records of tomb burials. I had always thought that tombs were limited to
relatives, but it appears that unrelated people were buried in tombs, perhaps
after the original families had died out.
There is no known connection between my family and the corresponding
No. 78. Inscription: MARTIN SMITH. Owner: Franklin Smith.
No. 107. Inscription: NO. 107 JOHNSON JACKSON'S TOMB 1810.
No. 171. Inscription: JAMES HILL AND BEZA TUCKER'S TOMB 1807.
Can you explain or point me to information explaining the system of 19th
century burials at this cemetery?
Answer: It was very common to find
“friends” or “strangers” buried in tombs of belonging to our relatives. In the
case of Tomb No. 78 I can inform you that is the same name on my ancestors at
Tomb 30 in Kings Chapel Burying Ground. Martin and Franklin Smith were
Undertakers in Boston and would purchase old tombs and sell available shelf
space for their clientele. Also it was possible for our ancestors to “sell”
their tombs; one would transfer real estate to another family. This is
primarily the reason you will notice a variety of occupants that do not relate
to one another. Often times a tomb was cleared of the former family remains and
removed to another tomb or cemetery. Occasionally, the remains were kept in the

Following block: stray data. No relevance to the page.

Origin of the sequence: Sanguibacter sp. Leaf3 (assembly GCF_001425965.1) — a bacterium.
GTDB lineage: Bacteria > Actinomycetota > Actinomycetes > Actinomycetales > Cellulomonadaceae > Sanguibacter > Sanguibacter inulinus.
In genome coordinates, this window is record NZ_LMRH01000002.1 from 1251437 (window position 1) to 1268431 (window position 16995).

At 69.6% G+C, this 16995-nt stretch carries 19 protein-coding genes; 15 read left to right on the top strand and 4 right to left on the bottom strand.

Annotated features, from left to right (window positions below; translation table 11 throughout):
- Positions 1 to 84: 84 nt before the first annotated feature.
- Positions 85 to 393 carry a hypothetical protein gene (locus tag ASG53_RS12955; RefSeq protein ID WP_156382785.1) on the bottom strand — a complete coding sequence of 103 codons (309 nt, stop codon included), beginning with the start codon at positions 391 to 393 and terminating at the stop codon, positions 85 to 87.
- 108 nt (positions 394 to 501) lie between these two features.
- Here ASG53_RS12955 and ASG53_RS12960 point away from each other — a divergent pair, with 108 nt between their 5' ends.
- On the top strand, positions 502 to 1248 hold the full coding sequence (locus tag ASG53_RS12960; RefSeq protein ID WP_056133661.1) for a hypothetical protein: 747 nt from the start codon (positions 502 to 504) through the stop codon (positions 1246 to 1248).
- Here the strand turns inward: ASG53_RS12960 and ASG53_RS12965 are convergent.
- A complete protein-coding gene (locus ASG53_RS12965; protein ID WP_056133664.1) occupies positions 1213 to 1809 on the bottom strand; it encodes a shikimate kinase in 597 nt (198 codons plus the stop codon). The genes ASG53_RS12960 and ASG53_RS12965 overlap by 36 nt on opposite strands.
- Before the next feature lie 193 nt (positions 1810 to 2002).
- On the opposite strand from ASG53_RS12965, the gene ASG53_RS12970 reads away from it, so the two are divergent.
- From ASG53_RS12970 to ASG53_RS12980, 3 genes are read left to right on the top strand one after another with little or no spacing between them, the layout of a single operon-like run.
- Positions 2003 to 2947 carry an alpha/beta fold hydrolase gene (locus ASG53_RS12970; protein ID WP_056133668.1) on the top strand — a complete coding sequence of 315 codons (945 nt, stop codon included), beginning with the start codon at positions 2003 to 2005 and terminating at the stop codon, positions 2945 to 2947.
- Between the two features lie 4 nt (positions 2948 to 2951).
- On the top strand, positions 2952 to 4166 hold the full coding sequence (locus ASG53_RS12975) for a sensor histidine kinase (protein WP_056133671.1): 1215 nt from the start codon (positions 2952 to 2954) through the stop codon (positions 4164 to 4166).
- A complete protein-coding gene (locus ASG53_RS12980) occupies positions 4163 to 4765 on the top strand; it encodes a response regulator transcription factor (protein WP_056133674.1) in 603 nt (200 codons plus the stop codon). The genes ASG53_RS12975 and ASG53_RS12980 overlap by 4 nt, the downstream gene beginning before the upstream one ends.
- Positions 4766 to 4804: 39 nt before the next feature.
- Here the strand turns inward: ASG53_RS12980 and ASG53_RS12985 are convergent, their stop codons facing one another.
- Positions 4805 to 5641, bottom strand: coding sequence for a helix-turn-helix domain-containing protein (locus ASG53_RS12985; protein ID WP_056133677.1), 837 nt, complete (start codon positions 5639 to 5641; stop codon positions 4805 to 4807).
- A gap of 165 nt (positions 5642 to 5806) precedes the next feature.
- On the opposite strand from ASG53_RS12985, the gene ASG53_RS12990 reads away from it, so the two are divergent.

tomb but removed to a container in the back of the tomb. You may find “removal”
records in the Boston City Archives files, but the original burial location on
the Boston city death record would not be altered. Also keep in mind that a
tomb can have many inhabitants that their names were not all inscribed on the
monument. If the tomb was sold it would occasionally bear only the name of the
new owner and when it was acquired. There are a variety of old tombs that have
multiple names of owners, and purchase date upon their entrances.
My Revolutionary War ancestor was born supposedly in Gorham, Maine in the
1750’s. An extensive search of pre-1892 records in print and microfilm has not
turned anything up. Would the state have a record, or would the church?
Answer: Since Maine only required
statewide registration in 1892 you would not need to contact them. However you
may wish to contact the First Parish Church of Gorham, Maine. They can be reached
I have had mixed success looking for my great-great grandmother in the US censuses
indexed on Heritage Quest. She is not with her parents in 1870, when she would
have been 17. There is a girl who might be the right one listed as an inmate of
the State Industrial School for Girls in Lancaster, Mass. I gather this was a
reform school of some sort. Do you know if there are there records available
from that time period?
Answer: The State Industrial School for
Girls in Lancaster, Mass. case records are located at the Massachusetts State
Archives. Unfortunately these records are closed to the public, even though
they are over one hundred years old. If you would like to inquire about the
possibility of a case being opened for you please call the Department of Youth
Services in Boston, Mass. at (617) 727-7575. The Massachusetts State Archives
can be reached at (617) 727-2816, or online at: http://www.sec.state.ma.us/arc/arcidx.htm